In September 1992, the Federal Reserve Board adopted long-debated amendments to Regulation CC, making same-day settlement for checks the law of the land.

For the first time, any depository institution will be able to present checks drawn on any other depository institution, provided the items arrive before 8 a.m. (local time of the paying bank), and demand settlement in same-day funds without having to pay presentment fees.

The same-day settlement regulation followed a couple of proposals and the cooperative effort of an industry task force convened by the Fed to impose a reality check on the rulemaking process.

In fact, the development of the same-day regulation -- which has the potential to affect virtually every depository institution and check-processing organization in the country -- is a good example of how a law should be written.

Confusion Looms

There may be winners and losers under the regulation, as there usually are with a new law, but the result is a fair law that will result in a more efficient and competitive check-processing environment.

Before we get to this promising conclusion however, much confusion in the banking industry is likely to result.

Depository institutions could begin to receive substantial volumes of "on us" items for payment from institutions with which they have no relationship.

The operational implications could be significant, particularly if the items begin winding up, almost literally, on the paying bank's doorstep.

Built-In Flexibility

The keys to the operational success of same-day settlement will be an open line of communication between paying and presenting banks, flexibility in terms of presentment location, and the ability to negotiate terms of presentment based on the paying and presenting banks' respective business scenarios.

Rather than amending Regulation CC to universally micromanage presentments, the Federal Reserve, in large part because it listened to the banking industry, has accommodated the need for flexibility by permitting individual players to negotiate most of the terms of same-day settlement (including changes to some of the terms imposed by the regulation).

The Fed also listened when the industry demanded that paying banks be permitted to designate their processors as their presentment locations, provided such locations are in the same check-processing region as that in which the items are drawn (paying banks can negotiate for alternative locations outside the applicable region).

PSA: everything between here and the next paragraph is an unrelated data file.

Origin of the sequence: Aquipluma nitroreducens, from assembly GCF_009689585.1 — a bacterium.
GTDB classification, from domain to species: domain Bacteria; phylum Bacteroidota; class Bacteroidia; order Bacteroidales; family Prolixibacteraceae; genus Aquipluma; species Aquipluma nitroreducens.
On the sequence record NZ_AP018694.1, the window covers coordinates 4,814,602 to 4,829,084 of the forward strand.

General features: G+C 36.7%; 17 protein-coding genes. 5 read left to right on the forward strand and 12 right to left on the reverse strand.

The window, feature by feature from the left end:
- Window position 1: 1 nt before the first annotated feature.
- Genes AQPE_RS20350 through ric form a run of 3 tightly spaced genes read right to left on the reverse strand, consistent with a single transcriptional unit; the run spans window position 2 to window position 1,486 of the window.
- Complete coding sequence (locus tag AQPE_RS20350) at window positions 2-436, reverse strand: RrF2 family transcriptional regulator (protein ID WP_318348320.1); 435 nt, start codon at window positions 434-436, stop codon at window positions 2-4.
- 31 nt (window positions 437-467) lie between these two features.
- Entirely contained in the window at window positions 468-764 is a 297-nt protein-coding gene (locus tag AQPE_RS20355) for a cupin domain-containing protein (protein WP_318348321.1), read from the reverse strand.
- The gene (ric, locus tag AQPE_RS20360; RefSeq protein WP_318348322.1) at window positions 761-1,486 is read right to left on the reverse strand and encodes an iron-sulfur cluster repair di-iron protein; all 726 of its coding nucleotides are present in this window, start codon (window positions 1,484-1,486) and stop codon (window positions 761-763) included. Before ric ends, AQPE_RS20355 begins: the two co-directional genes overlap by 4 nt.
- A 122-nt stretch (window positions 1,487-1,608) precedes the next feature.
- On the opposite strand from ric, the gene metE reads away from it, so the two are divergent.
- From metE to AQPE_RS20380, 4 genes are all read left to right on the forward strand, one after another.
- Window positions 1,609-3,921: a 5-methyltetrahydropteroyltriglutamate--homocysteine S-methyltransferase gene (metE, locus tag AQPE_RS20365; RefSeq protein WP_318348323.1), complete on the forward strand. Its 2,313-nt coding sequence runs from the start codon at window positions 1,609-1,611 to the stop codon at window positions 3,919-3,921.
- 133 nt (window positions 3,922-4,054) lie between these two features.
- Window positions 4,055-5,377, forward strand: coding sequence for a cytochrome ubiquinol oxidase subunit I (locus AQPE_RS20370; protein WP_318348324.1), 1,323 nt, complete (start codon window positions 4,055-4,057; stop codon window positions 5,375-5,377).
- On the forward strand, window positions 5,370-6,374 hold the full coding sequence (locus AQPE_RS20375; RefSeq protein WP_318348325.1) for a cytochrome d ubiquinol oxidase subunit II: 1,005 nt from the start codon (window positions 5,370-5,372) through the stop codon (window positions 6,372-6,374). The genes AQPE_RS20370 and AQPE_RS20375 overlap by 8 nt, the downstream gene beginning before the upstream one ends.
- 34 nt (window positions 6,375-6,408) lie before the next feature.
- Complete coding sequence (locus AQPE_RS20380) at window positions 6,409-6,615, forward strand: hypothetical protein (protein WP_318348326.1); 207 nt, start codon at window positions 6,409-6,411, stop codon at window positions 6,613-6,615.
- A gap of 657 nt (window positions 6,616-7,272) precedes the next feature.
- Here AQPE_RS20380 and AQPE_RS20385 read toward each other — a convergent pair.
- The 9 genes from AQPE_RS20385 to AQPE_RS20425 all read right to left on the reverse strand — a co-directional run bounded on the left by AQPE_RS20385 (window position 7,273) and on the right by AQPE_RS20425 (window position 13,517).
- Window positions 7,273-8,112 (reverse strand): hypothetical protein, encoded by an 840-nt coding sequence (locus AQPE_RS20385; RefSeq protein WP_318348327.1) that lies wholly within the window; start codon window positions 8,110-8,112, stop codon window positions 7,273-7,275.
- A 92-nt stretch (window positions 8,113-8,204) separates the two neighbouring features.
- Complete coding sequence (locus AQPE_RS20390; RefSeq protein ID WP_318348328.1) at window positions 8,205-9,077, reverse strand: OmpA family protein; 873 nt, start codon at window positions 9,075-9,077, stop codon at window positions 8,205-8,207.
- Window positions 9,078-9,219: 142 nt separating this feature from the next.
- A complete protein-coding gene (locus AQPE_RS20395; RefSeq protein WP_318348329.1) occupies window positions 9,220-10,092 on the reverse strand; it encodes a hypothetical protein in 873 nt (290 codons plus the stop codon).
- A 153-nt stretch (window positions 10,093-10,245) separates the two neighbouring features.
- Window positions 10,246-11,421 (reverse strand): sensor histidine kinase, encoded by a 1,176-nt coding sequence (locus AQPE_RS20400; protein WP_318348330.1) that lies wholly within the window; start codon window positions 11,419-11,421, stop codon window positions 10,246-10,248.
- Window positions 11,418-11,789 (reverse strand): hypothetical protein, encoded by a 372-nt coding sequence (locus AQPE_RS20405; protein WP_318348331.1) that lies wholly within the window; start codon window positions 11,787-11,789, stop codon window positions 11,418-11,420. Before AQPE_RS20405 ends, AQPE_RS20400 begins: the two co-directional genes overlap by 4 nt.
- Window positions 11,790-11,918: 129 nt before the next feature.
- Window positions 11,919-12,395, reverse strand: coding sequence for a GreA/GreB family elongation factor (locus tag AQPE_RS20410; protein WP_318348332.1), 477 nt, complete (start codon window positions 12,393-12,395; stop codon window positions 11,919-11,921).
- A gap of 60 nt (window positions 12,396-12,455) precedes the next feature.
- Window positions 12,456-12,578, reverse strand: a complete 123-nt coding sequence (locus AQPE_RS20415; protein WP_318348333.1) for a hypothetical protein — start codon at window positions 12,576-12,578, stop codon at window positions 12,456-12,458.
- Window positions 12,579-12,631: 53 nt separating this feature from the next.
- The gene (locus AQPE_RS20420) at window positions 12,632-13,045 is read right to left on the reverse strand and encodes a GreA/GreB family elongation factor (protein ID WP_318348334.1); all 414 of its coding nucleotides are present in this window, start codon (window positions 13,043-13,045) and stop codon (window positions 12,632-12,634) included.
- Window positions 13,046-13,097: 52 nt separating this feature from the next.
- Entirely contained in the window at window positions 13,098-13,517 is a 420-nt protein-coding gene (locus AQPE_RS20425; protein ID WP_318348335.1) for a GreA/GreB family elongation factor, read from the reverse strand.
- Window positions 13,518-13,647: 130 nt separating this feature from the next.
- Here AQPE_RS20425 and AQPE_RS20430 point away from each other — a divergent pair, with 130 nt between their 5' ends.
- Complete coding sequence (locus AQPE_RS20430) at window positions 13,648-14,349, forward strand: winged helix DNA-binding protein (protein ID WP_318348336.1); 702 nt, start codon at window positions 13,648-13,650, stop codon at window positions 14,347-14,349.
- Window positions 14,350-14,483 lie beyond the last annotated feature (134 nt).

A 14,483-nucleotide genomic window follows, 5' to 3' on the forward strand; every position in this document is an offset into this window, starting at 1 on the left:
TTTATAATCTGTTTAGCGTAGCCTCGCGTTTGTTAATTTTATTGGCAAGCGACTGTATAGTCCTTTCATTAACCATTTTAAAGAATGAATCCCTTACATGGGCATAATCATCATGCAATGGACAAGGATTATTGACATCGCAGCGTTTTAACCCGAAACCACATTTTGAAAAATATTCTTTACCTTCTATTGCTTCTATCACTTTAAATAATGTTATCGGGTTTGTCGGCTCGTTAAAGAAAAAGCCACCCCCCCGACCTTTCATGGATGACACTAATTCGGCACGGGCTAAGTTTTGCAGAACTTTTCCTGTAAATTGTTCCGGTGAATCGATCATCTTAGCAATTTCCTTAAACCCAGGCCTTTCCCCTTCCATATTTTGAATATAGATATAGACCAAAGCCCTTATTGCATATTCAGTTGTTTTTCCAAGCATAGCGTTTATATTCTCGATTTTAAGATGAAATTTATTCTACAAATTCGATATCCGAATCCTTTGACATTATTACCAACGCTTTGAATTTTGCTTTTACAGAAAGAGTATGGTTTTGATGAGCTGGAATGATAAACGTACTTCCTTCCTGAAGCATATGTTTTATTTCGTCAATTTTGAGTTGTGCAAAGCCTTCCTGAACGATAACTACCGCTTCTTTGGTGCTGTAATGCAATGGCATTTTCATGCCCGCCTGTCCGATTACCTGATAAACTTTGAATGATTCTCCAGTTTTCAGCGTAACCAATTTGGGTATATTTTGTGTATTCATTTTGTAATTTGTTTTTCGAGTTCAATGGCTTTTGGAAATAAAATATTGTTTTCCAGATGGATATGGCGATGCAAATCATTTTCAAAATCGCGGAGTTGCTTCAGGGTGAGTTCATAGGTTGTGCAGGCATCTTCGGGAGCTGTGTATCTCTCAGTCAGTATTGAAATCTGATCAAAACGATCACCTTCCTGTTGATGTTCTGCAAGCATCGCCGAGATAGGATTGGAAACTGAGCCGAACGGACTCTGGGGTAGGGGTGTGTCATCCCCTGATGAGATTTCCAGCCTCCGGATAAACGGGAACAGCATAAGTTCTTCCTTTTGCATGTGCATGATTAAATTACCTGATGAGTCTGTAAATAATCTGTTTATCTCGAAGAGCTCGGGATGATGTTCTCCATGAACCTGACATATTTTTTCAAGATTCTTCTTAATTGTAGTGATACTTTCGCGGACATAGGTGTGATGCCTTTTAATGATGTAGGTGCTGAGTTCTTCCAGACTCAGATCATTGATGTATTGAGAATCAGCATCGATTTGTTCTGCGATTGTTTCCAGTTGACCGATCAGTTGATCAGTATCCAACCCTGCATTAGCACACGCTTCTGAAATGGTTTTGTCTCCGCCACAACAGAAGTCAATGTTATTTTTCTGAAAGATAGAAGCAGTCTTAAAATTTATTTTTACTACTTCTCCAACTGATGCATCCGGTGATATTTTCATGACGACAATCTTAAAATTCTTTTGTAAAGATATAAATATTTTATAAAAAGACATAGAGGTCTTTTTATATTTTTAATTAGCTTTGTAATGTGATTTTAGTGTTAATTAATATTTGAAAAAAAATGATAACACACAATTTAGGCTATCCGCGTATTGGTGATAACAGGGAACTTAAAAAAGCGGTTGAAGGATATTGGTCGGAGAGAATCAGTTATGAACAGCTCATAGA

Where the regulation is silent, or at least whispers, is on the issue of operational requirements. Short of encouraging (but not requiring) presenting banks to contact paying banks in advance of beginning deliveries of cash letters qualifying for same-day settlement, the Fed relies on adherence to "reasonable commercial standards of fair dealing" to enforce fair play in the delivery of same-day settlement cash letters, the handling of resulting adjustments, etc.

Under this umbrella of reasonability, the paying bank may establish "reasonable delivery requirements" to safeguard presentments, and the Uniform Commercial Code's "good faith" standards shall apply to both parties.

Nonetheless, the question remains: What is "reasonable"?

In the highly cost-conscious world of check processing, spending much time and effort chasing down a bank that may be skirting along the edges of good faith would, unless the action were terribly egregious, be entirely uneconomical.

And in most cases where behavior may lie in the grey area of Regulation CC and the commercial code, the players will probably not be cognizant that their behavior offends, while such offenses, individually, may be minimal.

Added up however, the efficiencies promised by same-day settlement and the smooth running of check operations by depository institutions would be compromised to a degree.

Toward Guidelines

In response to the highly subjective nature of the term "reasonable," at least so far as it applies to check processing, the banking industry has again come together to hammer out a framework of acceptable behavior under same-day settlement.

Initiated by the National Organization of Clearing Houses, a Same-Day Settlement Task Force of representatives of a diverse group of depository institutions met and reported its recommendations.

Included in the task force's recommendations is an "advanced notification period" of at least 20 business days. During this period, negotiations and the sharing of information necessary to the smooth operation of the presentment relationship are expected to take place.

The task force focused many of its recommendations in the area of adjustments. Taking adjustment procedures as an example, paying and presenting institutions should agree to such procedures in advance.

Timely processing is the goal; the task force recommended that a best effort be made to process adjustments within three business days, if the request is received within five days from forward presentment, and within 20 days if the request is from an older presentment.

Much of the potential confusion from same-day settlement will be alleviated if the banking industry takes to heart the guidelines it has developed for itself.

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